WASHINGTON, D.C.—Phillip Basil, Director of Banking Policy at Better Markets, released the following statement on the filing of a comment letter to the Federal Reserve Board on proposed clarifications to its debit card transaction policy, Regulation II:
Today Better Markets filed a comment letter to the Federal Reserve Board supporting its proposed clarifications to its Regulation II that would help to ensure competition for ‘card-not-present’ debit card transactions, such as online purchases. Recent years have seen substantial growth in such transactions, particularly over the COVID-19 pandemic, and the proposed clarifications would promote lower associated fees for merchants and consumers.
The Durbin Amendment to the Dodd-Frank Wall Street Reform and Consumer Protection Act authorized the Fed to regulate debit card transactions to ensure that the banks issuing debit cards charge reasonable interchange transaction fees, as well as ensure businesses have a choice of payment card networks to route debit card transactions.
However, the Fed has found that the banks that issue debit cards are failing to ensure businesses can choose from more than one network when routing card-not-present debit card transactions. With consumers conducting fewer and fewer cash transactions, the Federal Reserve should implement its proposed changes as soon as possible to promote healthy competition in the payment industry for these types of transactions.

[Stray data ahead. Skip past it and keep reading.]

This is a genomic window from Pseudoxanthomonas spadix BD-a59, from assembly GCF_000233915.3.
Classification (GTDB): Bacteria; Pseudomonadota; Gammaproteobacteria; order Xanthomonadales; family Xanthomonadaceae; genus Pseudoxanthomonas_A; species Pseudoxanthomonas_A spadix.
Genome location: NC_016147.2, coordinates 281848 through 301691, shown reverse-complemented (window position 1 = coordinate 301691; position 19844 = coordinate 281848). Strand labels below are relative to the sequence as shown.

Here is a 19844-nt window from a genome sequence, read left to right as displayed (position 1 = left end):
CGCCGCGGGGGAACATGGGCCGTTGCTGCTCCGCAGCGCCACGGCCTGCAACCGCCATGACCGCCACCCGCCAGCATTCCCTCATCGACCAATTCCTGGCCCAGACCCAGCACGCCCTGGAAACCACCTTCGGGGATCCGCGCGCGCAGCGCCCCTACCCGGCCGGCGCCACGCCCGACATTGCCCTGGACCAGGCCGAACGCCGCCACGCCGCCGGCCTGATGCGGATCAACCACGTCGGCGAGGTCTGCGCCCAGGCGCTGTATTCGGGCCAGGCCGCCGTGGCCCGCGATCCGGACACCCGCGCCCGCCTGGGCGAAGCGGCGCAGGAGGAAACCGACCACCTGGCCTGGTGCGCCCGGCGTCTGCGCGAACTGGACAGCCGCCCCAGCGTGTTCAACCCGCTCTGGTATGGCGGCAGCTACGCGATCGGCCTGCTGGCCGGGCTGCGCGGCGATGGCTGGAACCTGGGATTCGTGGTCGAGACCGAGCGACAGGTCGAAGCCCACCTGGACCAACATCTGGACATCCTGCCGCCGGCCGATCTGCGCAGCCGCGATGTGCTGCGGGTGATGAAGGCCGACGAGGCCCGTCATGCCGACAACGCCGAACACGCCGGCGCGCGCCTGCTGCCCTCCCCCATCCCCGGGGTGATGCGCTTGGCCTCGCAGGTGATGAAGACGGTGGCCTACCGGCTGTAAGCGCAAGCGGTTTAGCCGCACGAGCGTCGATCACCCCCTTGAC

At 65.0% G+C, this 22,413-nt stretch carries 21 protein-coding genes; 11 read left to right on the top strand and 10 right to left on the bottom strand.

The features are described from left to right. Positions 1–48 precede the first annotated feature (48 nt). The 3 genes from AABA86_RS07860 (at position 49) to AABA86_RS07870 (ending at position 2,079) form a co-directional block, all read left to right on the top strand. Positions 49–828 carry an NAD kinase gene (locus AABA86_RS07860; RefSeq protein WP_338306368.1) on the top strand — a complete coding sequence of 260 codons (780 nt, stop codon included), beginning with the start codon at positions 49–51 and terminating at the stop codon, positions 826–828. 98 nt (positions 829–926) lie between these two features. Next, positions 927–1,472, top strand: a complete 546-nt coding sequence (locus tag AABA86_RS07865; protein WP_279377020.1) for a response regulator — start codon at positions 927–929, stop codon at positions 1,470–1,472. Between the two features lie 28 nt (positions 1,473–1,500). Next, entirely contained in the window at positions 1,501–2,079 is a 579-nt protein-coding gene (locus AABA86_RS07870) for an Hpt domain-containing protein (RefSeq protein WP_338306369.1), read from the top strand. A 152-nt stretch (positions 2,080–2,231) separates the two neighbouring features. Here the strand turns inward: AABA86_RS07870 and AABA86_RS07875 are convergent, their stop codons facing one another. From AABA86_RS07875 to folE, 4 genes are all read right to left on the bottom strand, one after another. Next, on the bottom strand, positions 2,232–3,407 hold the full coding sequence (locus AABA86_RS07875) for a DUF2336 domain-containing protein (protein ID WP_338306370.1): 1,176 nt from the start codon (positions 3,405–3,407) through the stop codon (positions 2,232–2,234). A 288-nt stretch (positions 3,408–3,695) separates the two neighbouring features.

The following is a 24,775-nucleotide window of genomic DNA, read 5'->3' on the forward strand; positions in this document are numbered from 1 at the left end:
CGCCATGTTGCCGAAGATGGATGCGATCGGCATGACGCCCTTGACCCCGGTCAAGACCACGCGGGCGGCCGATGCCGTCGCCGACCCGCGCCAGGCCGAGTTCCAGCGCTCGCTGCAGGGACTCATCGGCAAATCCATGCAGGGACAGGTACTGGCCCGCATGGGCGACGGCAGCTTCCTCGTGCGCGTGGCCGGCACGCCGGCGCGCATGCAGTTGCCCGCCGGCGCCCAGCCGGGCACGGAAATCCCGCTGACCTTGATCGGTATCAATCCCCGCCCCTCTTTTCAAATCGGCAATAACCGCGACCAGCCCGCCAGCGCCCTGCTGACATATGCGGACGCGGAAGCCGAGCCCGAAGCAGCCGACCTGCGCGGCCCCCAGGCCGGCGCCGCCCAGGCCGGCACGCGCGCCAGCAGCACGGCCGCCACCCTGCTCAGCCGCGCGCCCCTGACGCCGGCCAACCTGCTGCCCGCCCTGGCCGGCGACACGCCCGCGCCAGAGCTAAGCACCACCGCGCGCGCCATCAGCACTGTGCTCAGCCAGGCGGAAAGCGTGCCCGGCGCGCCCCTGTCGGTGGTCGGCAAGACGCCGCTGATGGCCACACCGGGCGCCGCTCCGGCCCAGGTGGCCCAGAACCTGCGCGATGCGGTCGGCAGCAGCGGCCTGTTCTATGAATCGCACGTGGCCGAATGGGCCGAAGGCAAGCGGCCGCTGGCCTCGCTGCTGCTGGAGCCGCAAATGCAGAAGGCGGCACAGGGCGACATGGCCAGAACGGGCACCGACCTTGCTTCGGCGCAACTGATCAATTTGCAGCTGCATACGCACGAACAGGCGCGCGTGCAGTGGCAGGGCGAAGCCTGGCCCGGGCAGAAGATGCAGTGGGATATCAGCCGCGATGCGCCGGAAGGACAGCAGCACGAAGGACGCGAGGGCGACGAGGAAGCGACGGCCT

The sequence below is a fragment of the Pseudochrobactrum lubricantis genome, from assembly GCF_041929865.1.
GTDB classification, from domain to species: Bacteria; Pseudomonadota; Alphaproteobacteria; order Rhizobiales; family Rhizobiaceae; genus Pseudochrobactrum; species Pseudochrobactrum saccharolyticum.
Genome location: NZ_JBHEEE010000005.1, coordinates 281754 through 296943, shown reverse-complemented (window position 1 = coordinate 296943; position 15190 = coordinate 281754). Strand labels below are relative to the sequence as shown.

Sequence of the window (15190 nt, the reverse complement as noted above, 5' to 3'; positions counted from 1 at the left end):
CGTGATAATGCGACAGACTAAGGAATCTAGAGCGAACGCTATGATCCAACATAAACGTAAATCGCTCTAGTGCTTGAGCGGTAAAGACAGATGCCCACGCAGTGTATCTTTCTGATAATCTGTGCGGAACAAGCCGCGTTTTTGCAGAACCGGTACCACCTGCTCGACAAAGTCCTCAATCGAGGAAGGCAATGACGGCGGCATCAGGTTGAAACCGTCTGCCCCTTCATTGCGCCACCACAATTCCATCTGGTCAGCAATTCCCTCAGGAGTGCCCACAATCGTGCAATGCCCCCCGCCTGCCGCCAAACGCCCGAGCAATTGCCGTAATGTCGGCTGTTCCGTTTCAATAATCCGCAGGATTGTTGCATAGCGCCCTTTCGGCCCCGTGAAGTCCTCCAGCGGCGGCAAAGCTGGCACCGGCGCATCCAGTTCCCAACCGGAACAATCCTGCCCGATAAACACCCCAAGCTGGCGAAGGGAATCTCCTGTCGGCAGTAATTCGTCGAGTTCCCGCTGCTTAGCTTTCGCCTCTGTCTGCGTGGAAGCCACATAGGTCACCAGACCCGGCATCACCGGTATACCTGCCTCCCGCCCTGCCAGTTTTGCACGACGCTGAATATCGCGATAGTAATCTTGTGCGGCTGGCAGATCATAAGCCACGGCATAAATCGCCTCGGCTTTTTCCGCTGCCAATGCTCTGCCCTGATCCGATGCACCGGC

“In addition, although not in the scope of the proposal, the applicability threshold for the limit on debit card interchange fees ($10 billion in total assets) could have unintended consequences, particularly with the involvement of financial technology companies. As such, Better Markets recommends that the Board analyze and assess the potential issues caused by the threshold and report findings to the public and lawmakers.”
Better Markets is a non-profit, non-partisan, and independent organization founded in the wake of the 2008 financial crisis to promote the public interest in the financial markets, support the financial reform of Wall Street and make our financial system work for all Americans again. Better Markets works with allies – including many in finance – to promote pro-market, pro-business and pro-growth policies that help build a stronger, safer financial system that protects and promotes Americans’ jobs, savings, retirements and more. To learn more, visit www.bettermarkets.com.